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There are some occasions where the Seller agent requests that the Buyer be pre-approved by their lender. However, in my experience in the greater Boston metro area, this is not the common practice and overall, it would be "illegal" to force a consumer to choose a specific lender to get their financing. I've seen Buyers be personally offended and perhaps disrespected when there is a request for a second pre-approval since the Buyer believes they have already, in good faith, been pre-approved by a lender or mortgage broker. What if you tell the Seller agent "no, we will not comply with this request, do you want the offer or not?" You could do that and stand firm.

Situations where I've seen a request for a "second opinion" for a pre-approval letter are typically with:
*short sales
*foreclosures
*new construction
*random Seller agent requests on behalf of their client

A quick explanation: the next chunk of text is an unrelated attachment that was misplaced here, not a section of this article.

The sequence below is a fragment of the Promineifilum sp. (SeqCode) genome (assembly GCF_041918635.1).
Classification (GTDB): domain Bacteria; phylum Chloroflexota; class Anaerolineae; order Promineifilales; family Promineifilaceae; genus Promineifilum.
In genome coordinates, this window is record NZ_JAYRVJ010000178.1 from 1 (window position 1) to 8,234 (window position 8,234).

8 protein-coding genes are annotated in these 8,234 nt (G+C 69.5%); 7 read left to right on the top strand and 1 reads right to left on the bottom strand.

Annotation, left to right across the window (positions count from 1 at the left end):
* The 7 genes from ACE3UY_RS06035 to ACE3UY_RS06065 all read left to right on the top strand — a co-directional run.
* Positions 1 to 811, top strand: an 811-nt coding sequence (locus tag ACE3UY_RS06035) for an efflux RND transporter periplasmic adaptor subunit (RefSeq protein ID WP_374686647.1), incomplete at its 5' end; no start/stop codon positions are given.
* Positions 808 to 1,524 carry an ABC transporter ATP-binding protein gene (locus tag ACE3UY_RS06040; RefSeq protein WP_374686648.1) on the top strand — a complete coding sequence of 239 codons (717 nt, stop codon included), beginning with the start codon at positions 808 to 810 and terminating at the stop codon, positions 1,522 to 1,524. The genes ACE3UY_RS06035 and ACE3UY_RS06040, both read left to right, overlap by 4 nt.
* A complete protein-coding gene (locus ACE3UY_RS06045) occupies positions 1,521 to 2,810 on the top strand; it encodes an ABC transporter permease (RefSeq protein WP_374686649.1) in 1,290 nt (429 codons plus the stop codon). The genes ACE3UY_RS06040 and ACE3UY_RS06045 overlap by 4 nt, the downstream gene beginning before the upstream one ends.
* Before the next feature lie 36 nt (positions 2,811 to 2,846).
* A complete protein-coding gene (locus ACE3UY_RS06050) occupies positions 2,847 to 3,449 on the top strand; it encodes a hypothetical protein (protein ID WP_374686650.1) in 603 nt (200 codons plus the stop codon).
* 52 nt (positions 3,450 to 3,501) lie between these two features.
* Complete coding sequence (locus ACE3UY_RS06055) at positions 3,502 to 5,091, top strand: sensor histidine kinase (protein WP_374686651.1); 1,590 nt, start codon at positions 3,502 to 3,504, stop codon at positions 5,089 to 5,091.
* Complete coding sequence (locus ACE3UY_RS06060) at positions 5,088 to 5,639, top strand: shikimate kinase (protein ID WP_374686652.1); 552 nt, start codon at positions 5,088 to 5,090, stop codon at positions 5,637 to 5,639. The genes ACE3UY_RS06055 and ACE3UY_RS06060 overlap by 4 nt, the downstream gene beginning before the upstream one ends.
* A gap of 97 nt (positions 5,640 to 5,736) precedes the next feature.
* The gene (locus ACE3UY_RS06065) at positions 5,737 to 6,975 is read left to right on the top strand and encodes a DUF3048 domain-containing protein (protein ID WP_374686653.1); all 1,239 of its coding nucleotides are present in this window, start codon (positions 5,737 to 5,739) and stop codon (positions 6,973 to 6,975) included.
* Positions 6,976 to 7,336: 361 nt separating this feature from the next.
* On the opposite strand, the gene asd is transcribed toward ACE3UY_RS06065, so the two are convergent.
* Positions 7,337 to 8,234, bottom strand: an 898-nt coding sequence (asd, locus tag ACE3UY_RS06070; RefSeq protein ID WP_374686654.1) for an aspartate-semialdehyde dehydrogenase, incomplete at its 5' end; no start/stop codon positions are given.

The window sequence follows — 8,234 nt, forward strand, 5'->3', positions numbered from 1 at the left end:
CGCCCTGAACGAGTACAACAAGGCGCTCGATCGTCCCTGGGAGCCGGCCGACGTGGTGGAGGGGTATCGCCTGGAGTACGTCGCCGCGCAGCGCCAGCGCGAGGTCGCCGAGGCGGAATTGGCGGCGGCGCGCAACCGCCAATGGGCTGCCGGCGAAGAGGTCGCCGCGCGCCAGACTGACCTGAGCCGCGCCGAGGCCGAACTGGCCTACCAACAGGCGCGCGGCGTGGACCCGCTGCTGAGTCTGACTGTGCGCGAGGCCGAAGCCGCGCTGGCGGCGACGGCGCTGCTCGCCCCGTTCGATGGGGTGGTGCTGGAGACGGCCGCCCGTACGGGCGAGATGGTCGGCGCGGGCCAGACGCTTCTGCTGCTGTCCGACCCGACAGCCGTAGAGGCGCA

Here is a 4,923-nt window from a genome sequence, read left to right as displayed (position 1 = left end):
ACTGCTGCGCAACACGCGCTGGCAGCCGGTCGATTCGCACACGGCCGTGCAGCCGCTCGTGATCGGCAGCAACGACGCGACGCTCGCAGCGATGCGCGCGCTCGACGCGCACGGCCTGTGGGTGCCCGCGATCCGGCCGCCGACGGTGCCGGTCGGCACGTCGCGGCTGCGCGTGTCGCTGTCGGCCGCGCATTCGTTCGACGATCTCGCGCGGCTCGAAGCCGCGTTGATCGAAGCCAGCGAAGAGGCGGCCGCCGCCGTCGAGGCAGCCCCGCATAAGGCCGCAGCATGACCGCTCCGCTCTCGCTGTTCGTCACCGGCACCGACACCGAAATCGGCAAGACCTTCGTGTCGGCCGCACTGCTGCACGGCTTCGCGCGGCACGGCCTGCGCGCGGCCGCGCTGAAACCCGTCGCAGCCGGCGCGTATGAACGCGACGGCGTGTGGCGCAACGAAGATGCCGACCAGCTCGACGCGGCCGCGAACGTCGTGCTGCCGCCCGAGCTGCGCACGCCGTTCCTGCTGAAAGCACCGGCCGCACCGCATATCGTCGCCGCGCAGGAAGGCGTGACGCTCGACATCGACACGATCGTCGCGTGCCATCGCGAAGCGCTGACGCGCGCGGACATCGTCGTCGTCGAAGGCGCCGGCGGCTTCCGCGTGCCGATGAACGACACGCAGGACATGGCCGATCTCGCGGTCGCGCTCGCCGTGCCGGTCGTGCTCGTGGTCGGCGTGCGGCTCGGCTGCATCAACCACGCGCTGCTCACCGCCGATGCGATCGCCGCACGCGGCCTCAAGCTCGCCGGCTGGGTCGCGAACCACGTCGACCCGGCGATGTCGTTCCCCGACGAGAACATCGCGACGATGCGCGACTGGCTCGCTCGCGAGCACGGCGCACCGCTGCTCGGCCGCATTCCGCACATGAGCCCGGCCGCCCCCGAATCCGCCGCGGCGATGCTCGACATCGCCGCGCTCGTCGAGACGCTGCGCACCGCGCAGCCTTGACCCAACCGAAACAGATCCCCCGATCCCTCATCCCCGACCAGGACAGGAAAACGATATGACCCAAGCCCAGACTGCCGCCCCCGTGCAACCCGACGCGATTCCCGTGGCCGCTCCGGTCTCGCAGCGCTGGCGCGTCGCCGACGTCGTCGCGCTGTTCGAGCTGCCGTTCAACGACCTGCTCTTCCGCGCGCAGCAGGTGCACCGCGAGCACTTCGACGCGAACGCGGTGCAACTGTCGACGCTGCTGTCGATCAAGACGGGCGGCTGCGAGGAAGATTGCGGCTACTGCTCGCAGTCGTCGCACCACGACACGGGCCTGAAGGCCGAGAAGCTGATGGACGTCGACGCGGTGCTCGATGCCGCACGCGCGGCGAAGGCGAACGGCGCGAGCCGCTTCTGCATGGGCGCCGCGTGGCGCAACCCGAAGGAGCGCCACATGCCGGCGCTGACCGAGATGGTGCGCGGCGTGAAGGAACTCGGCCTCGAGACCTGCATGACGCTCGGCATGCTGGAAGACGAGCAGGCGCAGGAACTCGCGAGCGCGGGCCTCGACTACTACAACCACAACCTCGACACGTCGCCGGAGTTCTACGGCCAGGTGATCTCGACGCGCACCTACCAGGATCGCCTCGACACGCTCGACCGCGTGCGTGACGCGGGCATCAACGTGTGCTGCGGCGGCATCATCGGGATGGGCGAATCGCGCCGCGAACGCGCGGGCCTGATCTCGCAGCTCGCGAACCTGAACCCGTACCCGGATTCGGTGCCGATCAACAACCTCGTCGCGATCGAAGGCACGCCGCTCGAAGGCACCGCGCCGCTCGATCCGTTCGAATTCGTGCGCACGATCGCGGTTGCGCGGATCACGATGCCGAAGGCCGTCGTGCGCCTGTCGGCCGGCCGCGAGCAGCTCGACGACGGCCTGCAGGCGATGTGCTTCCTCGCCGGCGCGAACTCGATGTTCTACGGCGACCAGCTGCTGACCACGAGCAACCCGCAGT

Hope that is a helpful addition to this thread and your question. Best luck!

  • November 02 2011
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This is not necessarily consistent normal practice.  But I have ran across it.  Sellers and their agents are being extra cautious and want to make sure that the the buyer really does qualify.  You spin it to a positive, you would now be pre-approved with an additional lender and could compare rates.
  • November 02 2011
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Profile picture for Karla Casey

In Hawaii, that is unusual for a normal sale.  I have seen that done with new projects that have a "project" lender or with REOs.  The seller must have had a bad experience and just wants a buyer to be prequalified with a lender they trust.  If you want the home, I would recommend you go ahead an get prequalified with their lender.  You don't have to use their lender - they just want a second opinion.